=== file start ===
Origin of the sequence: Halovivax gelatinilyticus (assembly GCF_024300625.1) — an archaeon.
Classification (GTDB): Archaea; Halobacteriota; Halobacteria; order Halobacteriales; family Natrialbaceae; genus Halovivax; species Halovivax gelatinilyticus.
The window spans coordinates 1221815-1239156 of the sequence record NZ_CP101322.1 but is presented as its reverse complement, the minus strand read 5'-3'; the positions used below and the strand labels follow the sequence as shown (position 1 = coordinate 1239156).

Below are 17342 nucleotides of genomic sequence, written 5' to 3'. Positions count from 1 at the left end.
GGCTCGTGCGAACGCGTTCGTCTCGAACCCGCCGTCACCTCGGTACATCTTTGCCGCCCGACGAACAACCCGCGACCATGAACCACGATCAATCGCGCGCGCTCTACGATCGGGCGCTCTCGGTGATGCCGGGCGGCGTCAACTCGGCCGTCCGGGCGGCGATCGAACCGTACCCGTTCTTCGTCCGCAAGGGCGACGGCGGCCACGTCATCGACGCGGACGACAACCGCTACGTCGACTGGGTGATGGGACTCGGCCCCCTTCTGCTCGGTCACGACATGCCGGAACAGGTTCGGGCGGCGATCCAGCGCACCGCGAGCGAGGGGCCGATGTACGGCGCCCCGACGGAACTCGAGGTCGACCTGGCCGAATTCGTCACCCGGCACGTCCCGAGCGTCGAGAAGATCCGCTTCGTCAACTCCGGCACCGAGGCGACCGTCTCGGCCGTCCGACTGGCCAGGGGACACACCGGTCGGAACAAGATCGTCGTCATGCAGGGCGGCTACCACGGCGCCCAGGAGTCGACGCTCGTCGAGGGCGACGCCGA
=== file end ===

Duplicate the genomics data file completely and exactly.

Origin of the sequence: Halovivax gelatinilyticus (assembly GCF_024300625.1) — an archaeon.
Classification (GTDB): Archaea; Halobacteriota; Halobacteria; order Halobacteriales; family Natrialbaceae; genus Halovivax; species Halovivax gelatinilyticus.
The window spans coordinates 1221815-1239156 of the sequence record NZ_CP101322.1 but is presented as its reverse complement, the minus strand read 5'-3'; the positions used below and the strand labels follow the sequence as shown (position 1 = coordinate 1239156).

Below are 17342 nucleotides of genomic sequence, written 5' to 3'. Positions count from 1 at the left end.
GGCTCGTGCGAACGCGTTCGTCTCGAACCCGCCGTCACCTCGGTACATCTTTGCCGCCCGACGAACAACCCGCGACCATGAACCACGATCAATCGCGCGCGCTCTACGATCGGGCGCTCTCGGTGATGCCGGGCGGCGTCAACTCGGCCGTCCGGGCGGCGATCGAACCGTACCCGTTCTTCGTCCGCAAGGGCGACGGCGGCCACGTCATCGACGCGGACGACAACCGCTACGTCGACTGGGTGATGGGACTCGGCCCCCTTCTGCTCGGTCACGACATGCCGGAACAGGTTCGGGCGGCGATCCAGCGCACCGCGAGCGAGGGGCCGATGTACGGCGCCCCGACGGAACTCGAGGTCGACCTGGCCGAATTCGTCACCCGGCACGTCCCGAGCGTCGAGAAGATCCGCTTCGTCAACTCCGGCACCGAGGCGACCGTCTCGGCCGTCCGACTGGCCAGGGGACACACCGGTCGGAACAAGATCGTCGTCATGCAGGGCGGCTACCACGGCGCCCAGGAGTCGACGCTCGTCGAGGGCGACGCCGA